Bloomberg's terminal business generate 75% of the company's revenues. These revenues are under attack from startups such as Symphony and Money.net. Wall Street is eager to cut costs and eliminating the pricey Bloomberg contracts, which can be upward of $100m, would be a huge help.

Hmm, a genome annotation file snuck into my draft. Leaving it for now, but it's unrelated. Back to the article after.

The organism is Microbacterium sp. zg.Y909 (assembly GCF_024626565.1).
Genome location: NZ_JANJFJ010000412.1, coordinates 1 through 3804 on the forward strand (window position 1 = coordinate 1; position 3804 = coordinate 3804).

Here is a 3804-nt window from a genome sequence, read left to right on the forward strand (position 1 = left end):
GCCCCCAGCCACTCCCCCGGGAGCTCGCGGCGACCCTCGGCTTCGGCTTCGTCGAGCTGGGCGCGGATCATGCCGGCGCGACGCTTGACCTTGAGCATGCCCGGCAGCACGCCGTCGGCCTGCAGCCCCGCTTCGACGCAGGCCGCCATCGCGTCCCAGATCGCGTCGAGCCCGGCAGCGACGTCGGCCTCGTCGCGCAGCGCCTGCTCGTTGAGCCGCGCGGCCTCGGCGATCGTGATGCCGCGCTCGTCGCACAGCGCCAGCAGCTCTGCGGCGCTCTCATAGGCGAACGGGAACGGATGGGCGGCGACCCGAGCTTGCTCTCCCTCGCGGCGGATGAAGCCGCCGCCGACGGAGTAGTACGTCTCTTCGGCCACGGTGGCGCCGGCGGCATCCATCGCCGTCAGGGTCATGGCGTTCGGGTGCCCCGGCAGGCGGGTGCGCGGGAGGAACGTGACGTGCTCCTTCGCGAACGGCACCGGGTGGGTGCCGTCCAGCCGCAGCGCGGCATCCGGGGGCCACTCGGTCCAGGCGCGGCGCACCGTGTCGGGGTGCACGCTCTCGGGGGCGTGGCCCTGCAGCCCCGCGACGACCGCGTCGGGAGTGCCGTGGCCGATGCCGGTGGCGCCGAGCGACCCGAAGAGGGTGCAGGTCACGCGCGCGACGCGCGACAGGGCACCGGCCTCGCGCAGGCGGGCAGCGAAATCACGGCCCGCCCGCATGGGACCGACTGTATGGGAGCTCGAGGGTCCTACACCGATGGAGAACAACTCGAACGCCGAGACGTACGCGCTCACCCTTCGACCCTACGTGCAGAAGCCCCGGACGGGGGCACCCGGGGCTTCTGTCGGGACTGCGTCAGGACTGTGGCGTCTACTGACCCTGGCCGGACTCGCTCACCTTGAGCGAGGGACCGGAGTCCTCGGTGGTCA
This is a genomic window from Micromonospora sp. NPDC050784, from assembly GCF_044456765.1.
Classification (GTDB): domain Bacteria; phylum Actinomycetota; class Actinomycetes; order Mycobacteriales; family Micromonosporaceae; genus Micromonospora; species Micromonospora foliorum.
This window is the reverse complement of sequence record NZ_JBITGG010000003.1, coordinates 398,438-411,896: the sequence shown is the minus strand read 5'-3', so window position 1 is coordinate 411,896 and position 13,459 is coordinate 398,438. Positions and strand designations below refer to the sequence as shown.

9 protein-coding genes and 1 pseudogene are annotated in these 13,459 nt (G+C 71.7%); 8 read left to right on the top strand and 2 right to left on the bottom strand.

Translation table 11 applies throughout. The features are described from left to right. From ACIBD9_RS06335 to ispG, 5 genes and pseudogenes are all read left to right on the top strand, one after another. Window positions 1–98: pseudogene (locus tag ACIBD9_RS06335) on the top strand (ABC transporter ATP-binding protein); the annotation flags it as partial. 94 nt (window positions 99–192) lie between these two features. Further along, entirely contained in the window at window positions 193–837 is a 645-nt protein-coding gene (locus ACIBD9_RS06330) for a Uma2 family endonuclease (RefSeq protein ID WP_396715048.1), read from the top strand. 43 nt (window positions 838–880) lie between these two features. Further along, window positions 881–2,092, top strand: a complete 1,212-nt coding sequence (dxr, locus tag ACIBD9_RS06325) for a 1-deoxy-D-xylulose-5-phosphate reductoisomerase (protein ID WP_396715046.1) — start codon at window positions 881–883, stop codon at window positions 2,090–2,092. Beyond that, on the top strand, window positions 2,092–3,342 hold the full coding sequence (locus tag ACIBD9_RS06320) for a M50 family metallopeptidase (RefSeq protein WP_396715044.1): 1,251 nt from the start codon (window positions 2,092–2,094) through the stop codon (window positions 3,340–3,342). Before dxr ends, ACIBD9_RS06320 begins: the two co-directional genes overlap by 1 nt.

The number of Bloomberg terminals grew only 1.9 percent, to 325,000, last year. In the 10 years before the financial crisis, the number of terminals grew at an average rate of 12 percent each year, with most companies signing on for multiyear contracts. Bloomberg has sustained several challenges to its dominant market position, fending off smaller competitors hoping to bite off a corner of its business. And it has the cash reservoirs to wage a vigorous defense this time around. But Bloomberg’s own history shows that it is not easy to maintain a profitable market position like the one it has held for more than two decades. Bloomberg rose to prominence in the 1990s by nimbly replacing earlier Wall Street data companies — like Quotron and Telerate — that failed to change quickly enough to protect their longtime market dominance.